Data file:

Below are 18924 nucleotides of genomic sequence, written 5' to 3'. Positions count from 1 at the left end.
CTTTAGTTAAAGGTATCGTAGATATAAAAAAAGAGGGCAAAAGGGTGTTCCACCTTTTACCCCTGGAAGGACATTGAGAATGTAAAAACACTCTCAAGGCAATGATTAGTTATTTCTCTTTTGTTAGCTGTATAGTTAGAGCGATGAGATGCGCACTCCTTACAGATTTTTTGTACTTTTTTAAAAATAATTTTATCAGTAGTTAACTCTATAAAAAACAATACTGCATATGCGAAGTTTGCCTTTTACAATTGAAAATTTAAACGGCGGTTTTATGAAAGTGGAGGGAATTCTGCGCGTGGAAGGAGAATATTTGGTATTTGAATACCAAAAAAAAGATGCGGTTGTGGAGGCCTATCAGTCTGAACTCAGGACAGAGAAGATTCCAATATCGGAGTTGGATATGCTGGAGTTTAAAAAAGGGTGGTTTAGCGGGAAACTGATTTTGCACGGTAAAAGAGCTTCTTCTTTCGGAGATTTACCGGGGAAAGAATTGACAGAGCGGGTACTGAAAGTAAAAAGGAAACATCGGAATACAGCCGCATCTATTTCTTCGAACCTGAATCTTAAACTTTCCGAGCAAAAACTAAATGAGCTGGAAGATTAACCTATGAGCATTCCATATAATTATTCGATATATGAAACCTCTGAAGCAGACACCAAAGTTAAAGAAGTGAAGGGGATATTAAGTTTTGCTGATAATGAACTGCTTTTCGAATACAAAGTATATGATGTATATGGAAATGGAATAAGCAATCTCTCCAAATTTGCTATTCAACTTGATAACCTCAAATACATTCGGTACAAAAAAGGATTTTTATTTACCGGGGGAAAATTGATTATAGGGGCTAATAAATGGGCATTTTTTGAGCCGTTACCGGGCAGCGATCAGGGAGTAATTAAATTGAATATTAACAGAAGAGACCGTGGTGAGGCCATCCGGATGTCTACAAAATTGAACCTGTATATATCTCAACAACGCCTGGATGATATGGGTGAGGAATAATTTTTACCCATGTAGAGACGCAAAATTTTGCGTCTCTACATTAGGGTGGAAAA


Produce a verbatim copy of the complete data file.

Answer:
Below are 18924 nucleotides of genomic sequence, written 5' to 3'. Positions count from 1 at the left end.
CTTTAGTTAAAGGTATCGTAGATATAAAAAAAGAGGGCAAAAGGGTGTTCCACCTTTTACCCCTGGAAGGACATTGAGAATGTAAAAACACTCTCAAGGCAATGATTAGTTATTTCTCTTTTGTTAGCTGTATAGTTAGAGCGATGAGATGCGCACTCCTTACAGATTTTTTGTACTTTTTTAAAAATAATTTTATCAGTAGTTAACTCTATAAAAAACAATACTGCATATGCGAAGTTTGCCTTTTACAATTGAAAATTTAAACGGCGGTTTTATGAAAGTGGAGGGAATTCTGCGCGTGGAAGGAGAATATTTGGTATTTGAATACCAAAAAAAAGATGCGGTTGTGGAGGCCTATCAGTCTGAACTCAGGACAGAGAAGATTCCAATATCGGAGTTGGATATGCTGGAGTTTAAAAAAGGGTGGTTTAGCGGGAAACTGATTTTGCACGGTAAAAGAGCTTCTTCTTTCGGAGATTTACCGGGGAAAGAATTGACAGAGCGGGTACTGAAAGTAAAAAGGAAACATCGGAATACAGCCGCATCTATTTCTTCGAACCTGAATCTTAAACTTTCCGAGCAAAAACTAAATGAGCTGGAAGATTAACCTATGAGCATTCCATATAATTATTCGATATATGAAACCTCTGAAGCAGACACCAAAGTTAAAGAAGTGAAGGGGATATTAAGTTTTGCTGATAATGAACTGCTTTTCGAATACAAAGTATATGATGTATATGGAAATGGAATAAGCAATCTCTCCAAATTTGCTATTCAACTTGATAACCTCAAATACATTCGGTACAAAAAAGGATTTTTATTTACCGGGGGAAAATTGATTATAGGGGCTAATAAATGGGCATTTTTTGAGCCGTTACCGGGCAGCGATCAGGGAGTAATTAAATTGAATATTAACAGAAGAGACCGTGGTGAGGCCATCCGGATGTCTACAAAATTGAACCTGTATATATCTCAACAACGCCTGGATGATATGGGTGAGGAATAATTTTTACCCATGTAGAGACGCAAAATTTTGCGTCTCTACATTAGGGTGGAAAA